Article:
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Adventures of a stay-at-home, skeptical, homeschooling dad (etc.)



Malice vs incompetence vs…

A few weeks ago I spoke with a mom at a playground. She mentioned that our library does a toddler storytime on Mondays. So the next Monday, when I checked the library schedule and saw nothing about it, I was confused. A quick call confirmed that they weren't doing it this week, or all summer: school is out, so most of the events are geared towards older kids now. ...

2017-06-12   [Permalink] #skeptical-zen  

Judgement Withheld

handicap space abuse Recently I had a revelation. My wife was doing a pharmacy internship for a month at a downtown hospital. Because it's downtown, parking is tight, so most of the hospital staff is required to park at a remote parking garage and take a 20 minute shuttle ride to the hospital proper (I assume surgeons and high-ranking doctors are exempt from riding with the commoners). However, my wife gets terrible motion sickness if she's not the one driving. Not "I feel yucky", but nausea so severe it induces a panic attack and reduces her to a puddle on the floor, shaking and shivering for hours. ...

2017-05-28   [Permalink] #skeptical-zen  

Gender pay gap

First, I need you to know that I'm on your side. I'm not bringing up these points to dismiss the gender wage gap, but to make sure people work towards a real solution. And I know none of this is new. ...

2017-05-25   [Permalink] #gender  

An accidental sociological gender experiment

I recently realized that I had been doing a science experiment! Ok, I haven't recorded any data, and there are no controls, but work with me here. The experiment is on people's expectations of gender essentialism. What's gender essentialism? Gender essentialism is the belief that certain behavioral traits are gender-specific: Men like sports, steak, beer, and fighting. Women like shopping, salads, wine, and gossip. Men are aggressive, women are passive. Etc. ...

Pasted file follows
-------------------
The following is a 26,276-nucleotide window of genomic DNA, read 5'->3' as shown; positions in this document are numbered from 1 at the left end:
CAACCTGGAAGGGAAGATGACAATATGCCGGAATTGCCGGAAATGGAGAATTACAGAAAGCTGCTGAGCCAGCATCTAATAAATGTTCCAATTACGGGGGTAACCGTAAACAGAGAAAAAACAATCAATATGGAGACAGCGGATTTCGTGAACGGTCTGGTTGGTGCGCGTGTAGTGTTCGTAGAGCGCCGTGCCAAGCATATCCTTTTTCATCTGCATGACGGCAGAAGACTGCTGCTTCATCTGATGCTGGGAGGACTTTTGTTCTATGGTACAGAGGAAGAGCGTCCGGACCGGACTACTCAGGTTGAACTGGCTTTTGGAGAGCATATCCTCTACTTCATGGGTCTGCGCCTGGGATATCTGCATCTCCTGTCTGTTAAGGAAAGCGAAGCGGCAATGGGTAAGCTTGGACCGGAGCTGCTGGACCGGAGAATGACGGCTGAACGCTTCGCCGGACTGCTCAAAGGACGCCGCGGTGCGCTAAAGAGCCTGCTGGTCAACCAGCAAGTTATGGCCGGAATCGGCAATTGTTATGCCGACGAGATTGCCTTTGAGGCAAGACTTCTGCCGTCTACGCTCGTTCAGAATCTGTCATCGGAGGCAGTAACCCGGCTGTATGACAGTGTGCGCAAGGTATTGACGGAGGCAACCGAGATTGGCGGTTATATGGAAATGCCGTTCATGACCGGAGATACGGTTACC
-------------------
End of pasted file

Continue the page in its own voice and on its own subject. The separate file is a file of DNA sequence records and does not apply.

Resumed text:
2017-05-22   [Permalink] #gender  


I have a little story. Once upon a time, I quit my job so my wife could go to pharmacy school and I could be at home with my daughter. We'd live off our ample savings, but quitting my job meant losing our insurance, and we went without for several years. Then I began to get nervous, and found a cheap "disaster plan": it had a highish deductible, but everything after that was covered at 100%, so if I had a heart attack, go cancer, or got hit by a car, we wouldn't have to fork over every penny we had. The plan was about $130 a month for me and my daughter. (My wife was covered through school at about $100 a month.) We rarely went to the doctor/hospital, so it didn't matter too much. ...

2017-05-17   [Permalink] #politics  

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